We are just beginning to emerge from likely one of the most intense election cycles in modern U.S. history. While that has been exhausting, it’s important to remember the next presidential administration and 117th Congress represent an opportunity to advance global health. Global Health Council is eager to hit the ground running.
The most pressing order of business, of course, is COVID-19. The ongoing crisis has brought into stark relief the challenges of which this community was already well aware: limitations of preparedness and access to care worldwide, a disproportionate burden of disease among communities of color and marginalized populations, and how tenuous our progress on other global health priorities could be. All of this was true before COVID-19, but—as I’ve said before—we need real change now.
Here are some of the critical steps we must take to leverage this moment:
Renewing international cooperation. The pandemic has highlighted a need for strong international coordination on global health. Historically, the U.S. has proven itself a leader in this arena. However, our country’s role in that space has waned in recent years. Ideally, 2021 presents an opportunity to revisit our standing on the global stage. That includes re-engaging with World Health Organization—an essential step not only to stopping the spread of COVID-19, but also ensuring our international public health architecture is strengthened in a way that prevents a crisis of this magnitude from ever happening again. Additionally, participating in the WHO co-led initiative for equitable distribution of COVID-19 vaccines and therapeutics is critical. As we know, no response to outbreaks can be piecemeal, favoring some countries or components over others. Pandemics just don’t work that way.
Reversing harmful policy. In 2017, President Trump reinstated and expanded the Mexico City Policy, requiring foreign non-governmental organizations to certify that they will not use their own funds to provide information, referrals, or services for legal abortion or to advocate for access to abortion services as a condition of receiving U.S. global health assistance. The policy has since been extended, with even more potential for negative outcomes. We remain focused on working with policymakers to change course, before more damage is done.
Increasing government funding. It should go without saying that more resources are required for our issues across the board. In fact, we’ve been operating at a deficit and “doing more with less” for far too long. COVID-19 has only exacerbated the problem, constraining global health programs and progress even further. Therefore, we will push the next administration and Congress not only to transform global health assistance but also ensure that is done with robust funding, including providing immediate outstanding emergency resources to address the pandemic globally and substantially increasing overall U.S. global health funds during their term.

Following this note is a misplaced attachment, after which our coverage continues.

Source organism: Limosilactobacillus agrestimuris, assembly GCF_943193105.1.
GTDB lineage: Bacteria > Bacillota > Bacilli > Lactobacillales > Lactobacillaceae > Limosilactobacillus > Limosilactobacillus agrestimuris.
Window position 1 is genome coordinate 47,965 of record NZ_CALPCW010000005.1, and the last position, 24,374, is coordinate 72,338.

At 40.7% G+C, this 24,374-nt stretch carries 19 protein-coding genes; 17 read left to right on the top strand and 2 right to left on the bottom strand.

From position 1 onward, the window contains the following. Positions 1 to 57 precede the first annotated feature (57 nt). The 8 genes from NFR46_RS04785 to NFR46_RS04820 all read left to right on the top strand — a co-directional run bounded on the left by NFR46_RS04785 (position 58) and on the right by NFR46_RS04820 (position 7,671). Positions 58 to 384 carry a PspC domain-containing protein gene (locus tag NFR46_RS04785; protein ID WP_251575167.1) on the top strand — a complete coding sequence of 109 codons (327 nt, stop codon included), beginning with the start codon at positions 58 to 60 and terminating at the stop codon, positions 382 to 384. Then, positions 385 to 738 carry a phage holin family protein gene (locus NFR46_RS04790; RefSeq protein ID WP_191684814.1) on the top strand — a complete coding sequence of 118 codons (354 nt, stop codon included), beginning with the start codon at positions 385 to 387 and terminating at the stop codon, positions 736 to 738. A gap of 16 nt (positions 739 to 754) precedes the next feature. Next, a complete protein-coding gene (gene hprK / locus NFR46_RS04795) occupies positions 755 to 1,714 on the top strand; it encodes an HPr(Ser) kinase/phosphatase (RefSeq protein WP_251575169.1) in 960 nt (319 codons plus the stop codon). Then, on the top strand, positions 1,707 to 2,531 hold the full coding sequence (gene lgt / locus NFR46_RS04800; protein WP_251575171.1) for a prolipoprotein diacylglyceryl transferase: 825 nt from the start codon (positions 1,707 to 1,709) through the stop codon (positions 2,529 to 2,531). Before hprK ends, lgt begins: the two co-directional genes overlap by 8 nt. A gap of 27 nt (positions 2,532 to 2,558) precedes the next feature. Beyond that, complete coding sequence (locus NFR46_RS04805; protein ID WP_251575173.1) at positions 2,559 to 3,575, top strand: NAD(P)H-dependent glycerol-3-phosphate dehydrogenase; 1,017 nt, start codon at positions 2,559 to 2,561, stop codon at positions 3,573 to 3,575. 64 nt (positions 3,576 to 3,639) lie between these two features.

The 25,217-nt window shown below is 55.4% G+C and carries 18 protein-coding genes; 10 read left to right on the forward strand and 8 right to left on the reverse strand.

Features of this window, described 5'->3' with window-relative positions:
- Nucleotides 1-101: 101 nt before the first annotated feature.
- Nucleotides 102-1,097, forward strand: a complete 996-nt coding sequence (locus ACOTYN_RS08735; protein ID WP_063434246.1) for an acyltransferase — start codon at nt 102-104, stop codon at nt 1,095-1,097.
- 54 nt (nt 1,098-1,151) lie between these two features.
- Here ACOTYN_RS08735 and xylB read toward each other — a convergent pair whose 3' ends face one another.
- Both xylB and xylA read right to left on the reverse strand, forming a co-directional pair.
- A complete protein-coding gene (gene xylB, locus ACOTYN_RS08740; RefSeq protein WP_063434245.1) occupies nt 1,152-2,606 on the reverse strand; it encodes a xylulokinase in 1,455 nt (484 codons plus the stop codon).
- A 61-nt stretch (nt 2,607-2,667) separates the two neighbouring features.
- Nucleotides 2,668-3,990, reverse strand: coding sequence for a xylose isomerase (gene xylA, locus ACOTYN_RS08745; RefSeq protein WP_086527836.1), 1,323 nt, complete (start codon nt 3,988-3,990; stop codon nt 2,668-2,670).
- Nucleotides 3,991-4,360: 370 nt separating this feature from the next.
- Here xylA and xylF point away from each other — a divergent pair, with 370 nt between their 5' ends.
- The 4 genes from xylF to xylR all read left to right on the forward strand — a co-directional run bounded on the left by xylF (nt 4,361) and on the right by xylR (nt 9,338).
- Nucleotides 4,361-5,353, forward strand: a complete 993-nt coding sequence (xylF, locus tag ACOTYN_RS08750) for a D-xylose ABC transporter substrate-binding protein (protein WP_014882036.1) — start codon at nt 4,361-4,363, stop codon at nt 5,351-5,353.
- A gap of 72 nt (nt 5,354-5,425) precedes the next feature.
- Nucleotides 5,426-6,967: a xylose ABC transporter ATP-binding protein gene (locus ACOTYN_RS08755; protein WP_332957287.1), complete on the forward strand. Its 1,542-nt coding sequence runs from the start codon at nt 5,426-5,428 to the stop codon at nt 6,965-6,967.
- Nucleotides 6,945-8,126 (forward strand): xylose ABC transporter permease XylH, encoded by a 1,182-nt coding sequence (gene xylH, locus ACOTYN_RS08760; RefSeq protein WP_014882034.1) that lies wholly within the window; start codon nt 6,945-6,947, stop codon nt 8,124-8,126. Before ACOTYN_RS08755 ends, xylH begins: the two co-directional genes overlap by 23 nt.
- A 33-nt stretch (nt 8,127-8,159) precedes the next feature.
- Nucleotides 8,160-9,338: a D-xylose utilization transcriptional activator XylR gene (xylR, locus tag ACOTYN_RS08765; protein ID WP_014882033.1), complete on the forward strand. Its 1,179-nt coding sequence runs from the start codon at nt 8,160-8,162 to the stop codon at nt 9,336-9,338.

Addressing current challenges. Although much of the conversation related to global health in 2020 has been dominated by COVID-19, we all know there is more to the story. While the pandemic has raged, we have seen disturbing trends emerge in HIV, tuberculosis, cancer, and maternal or child health services, not to mention a host of other commonly neglected priorities. The bottom line: We are losing ground in scary ways and sounding the alarm as loudly as we can. This is not a time to go backward, especially given the U.S. and its partners have invested so much in reaching the finish line on these issues. The last thing any of us wants is an even greater global health burden on the other side of this emergency. We urge all incoming elected officials to keep their eyes on the prize, by recommitting to critical existing goals and objectives.
Implementing a new vision for global health. If we are to deliver on U.S. global health goals, we need a revitalized agenda that will modernize and improve program efficiency and outcomes, prevent or mitigate future global health threats, and stimulate vibrant and growing economies that undergird social determinants. But, most of all, any U.S. policy should drive equitable access to health worldwide. A new U.S. global health agenda that builds more just, resilient health systems through greater investments and integration will provide better defense against a spectrum of health risks faced by individuals and families across the globe. Furthermore, such communities deserve a seat at the table in determining the very priorities and programs meant to serve them. Instead of a typical top-down approach, we must pursue our collective global health goals with humility and a hearty spirit of inclusion, deferring to firsthand frontline actors and accounts regarding what they find most useful. GHC and its members have developed a roadmap for policymakers to guide this transformation, building on successes or lessons of the past and accelerating progress as we move forward. Following this blueprint will stimulate innovative, holistic initiatives with sustainable, people-centered solutions.
Change is in the air. Even with all of the unknowns, we know for sure that there will be faces, both new and familiar, in the White House and Congress come January. GHC is ready to leverage our steady relationships and reputation, build new ties, and make real, measurable progress on global health priorities. We look forward to working with all of you as we do.